Concerned interests in Congress continue to try and get to the bottom of the Trump administration’s dangerous treatment of immigrants they’re holding in detention. To that end, this week the House Oversight Civil Rights and Human Services Subcommittee held a hearing on an announced plan from the Trump administration to cancel the option for deportation deferments for immigrants with dangerous diseases. Trump administration officials flaked in the face of many questions, and panel members including prominent Reps. Alexandria Ocasio-Cortez (D-N.Y.) and Ayanna Pressley (D-Mass.) tore into the officials for their refusals to answer questions.
Speaking to Immigration and Customs Enforcement (ICE) officials including Daniel Renaud, who serves as the agency’s associate director of field operations and Timothy Robbins, their acting executive associate director of ICE’s enforcement and removal operations, Ocasio-Cortez bluntly insisted about their behavior:
‘This is a threat to the rule of law.’
In response to the stonewalling that the ICE officials engaged in, having repeatedly refused to engage with the committee members asking them questions, Ocasio-Cortez insisted that they reveal by the end of this week what officials were behind their answer strategy and suggested a subpoena may be in order.
Pressley added separately:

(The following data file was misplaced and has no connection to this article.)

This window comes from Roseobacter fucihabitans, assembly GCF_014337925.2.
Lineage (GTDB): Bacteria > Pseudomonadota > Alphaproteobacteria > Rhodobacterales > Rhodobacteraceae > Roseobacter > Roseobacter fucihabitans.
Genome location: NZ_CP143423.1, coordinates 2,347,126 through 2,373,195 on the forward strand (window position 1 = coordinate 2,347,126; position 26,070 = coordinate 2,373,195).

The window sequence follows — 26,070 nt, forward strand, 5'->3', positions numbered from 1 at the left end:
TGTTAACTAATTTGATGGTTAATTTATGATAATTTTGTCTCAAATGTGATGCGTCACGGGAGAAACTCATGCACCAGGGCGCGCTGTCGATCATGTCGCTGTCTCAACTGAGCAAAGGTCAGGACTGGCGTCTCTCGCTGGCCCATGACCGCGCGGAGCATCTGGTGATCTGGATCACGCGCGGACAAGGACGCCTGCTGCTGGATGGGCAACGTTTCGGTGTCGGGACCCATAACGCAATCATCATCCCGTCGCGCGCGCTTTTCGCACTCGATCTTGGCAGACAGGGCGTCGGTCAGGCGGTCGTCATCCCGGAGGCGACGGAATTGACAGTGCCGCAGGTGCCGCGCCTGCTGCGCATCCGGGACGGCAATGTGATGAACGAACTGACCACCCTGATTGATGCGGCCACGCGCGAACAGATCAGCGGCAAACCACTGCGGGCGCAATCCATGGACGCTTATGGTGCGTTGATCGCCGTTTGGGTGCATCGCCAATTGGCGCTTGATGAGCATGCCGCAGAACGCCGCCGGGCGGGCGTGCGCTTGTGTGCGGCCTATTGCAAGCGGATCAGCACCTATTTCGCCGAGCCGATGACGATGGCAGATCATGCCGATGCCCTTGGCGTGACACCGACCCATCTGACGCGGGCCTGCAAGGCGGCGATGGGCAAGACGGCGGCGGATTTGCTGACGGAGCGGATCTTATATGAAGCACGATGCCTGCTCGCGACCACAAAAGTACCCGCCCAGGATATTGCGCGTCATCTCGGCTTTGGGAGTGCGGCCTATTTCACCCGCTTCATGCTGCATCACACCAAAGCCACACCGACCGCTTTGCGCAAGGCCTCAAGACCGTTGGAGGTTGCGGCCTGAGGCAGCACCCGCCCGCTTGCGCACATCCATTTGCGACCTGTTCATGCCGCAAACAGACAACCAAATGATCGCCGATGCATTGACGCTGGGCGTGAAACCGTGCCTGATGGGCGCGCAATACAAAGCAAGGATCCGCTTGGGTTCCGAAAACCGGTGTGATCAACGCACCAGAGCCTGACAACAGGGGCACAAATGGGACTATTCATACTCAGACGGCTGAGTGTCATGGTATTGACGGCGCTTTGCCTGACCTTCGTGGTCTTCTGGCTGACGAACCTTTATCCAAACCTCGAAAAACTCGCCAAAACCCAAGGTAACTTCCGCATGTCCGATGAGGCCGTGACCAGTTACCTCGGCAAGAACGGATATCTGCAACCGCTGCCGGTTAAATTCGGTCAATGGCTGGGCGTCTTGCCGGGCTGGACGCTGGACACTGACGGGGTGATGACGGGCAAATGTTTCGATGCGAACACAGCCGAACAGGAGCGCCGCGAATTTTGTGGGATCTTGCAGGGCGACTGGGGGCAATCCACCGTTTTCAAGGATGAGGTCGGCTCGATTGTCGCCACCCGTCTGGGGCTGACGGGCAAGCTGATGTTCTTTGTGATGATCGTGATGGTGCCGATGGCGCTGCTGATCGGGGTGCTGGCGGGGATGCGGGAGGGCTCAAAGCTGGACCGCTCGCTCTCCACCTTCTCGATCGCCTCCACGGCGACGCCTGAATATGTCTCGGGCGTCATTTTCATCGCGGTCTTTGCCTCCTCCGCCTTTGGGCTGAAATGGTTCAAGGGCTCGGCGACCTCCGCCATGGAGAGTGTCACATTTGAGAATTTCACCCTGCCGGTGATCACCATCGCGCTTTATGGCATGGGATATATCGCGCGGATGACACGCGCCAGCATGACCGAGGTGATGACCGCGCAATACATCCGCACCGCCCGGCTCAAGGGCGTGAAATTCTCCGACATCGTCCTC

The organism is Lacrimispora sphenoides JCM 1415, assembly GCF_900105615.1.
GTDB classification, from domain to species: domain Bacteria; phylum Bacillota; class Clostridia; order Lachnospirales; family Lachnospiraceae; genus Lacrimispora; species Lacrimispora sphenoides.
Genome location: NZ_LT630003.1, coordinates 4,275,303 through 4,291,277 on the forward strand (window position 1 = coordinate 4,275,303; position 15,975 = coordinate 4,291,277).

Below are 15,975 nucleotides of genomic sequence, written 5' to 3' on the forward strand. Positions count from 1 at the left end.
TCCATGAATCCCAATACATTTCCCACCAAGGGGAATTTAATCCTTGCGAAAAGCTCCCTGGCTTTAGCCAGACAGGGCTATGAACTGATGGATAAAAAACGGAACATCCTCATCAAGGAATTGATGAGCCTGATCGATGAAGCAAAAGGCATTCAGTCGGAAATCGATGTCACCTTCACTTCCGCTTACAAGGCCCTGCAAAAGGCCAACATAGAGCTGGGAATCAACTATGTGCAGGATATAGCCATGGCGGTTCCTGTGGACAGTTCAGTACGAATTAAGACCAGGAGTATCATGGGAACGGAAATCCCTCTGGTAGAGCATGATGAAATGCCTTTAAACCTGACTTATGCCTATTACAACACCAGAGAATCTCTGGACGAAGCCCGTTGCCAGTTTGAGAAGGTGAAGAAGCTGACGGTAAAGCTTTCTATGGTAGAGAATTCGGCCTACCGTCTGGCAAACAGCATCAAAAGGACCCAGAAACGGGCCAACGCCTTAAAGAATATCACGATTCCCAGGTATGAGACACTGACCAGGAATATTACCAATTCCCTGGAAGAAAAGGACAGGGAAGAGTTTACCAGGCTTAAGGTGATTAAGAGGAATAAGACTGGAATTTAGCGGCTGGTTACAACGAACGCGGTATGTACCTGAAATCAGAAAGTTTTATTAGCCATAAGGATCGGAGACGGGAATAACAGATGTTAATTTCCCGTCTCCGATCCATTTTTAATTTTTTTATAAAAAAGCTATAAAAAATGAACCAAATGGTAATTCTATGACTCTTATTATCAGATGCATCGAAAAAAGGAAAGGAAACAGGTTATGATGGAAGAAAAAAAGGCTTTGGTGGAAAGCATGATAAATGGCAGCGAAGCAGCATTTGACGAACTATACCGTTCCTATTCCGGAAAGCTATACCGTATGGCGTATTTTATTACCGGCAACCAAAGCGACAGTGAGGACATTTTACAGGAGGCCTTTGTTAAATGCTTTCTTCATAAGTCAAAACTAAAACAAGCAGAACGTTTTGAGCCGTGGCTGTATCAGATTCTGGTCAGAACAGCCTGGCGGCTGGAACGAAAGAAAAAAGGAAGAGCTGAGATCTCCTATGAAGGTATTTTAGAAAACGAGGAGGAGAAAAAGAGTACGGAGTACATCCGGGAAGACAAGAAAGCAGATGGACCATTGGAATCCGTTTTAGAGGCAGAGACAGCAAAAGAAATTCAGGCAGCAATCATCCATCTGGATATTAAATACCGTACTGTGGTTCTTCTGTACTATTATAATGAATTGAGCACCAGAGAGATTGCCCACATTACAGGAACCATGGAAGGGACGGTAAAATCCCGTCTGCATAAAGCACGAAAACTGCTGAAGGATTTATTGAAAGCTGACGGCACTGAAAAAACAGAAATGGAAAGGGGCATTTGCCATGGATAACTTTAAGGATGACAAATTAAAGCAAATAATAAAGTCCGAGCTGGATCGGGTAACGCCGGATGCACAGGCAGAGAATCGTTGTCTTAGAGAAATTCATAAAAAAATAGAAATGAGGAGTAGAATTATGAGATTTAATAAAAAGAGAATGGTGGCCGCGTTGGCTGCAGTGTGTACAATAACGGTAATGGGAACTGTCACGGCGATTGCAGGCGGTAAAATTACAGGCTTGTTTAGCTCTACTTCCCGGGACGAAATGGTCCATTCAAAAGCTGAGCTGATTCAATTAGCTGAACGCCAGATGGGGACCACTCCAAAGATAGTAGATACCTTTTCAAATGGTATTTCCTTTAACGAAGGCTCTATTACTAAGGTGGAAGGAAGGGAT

‘Just when I think that the occupant of this White House and his xenophobic administration cannot reach any new lows—they decide to go even lower. Giving seriously ill children and their families 33 days to leave the country and risk being deported.’
When Renaud did answer even via a twisted, half-response, his take was unsettling to say the least. He refused to comment on any sort of “moral” aspect to the directive against ill migrants, insisting instead that he was essentially “just following orders.” Sound familiar?
He told Democratic California Congressman Mark DeSaulnier:
‘I am an operator, I am not a policy maker, so my role is to comment on policy to the extent that we can make it operationally feasible or to indicate when it is not operationally feasible. I am not in the position to pass judgment on whether I like or don’t like a statute, a regulation or a policy. And those are some of the hardest times in my career and those of the people who work with me, where we are either required to grant a benefit to someone we believe is a threat… and it’s also hard when we have to say no to someone who is a very empathetic case.’
So the best he’s got is that it’s “hard”? Are there any boundaries to what he’s willing to do on behalf of his administration? What are the depths he’d go to and the things he’d do if ordered?
DeSaulnier bluntly asserted to those gathered that the letter they’d sent announcing the new targeting of those with dangerous, terminal illnesses was “a cruel, heartless thing to send out.”
It’s one of a number of similar moves that extend well beyond the high-profile push for a wall blocking off Mexico and include wide-ranging attempts at dialing back asylum protections.
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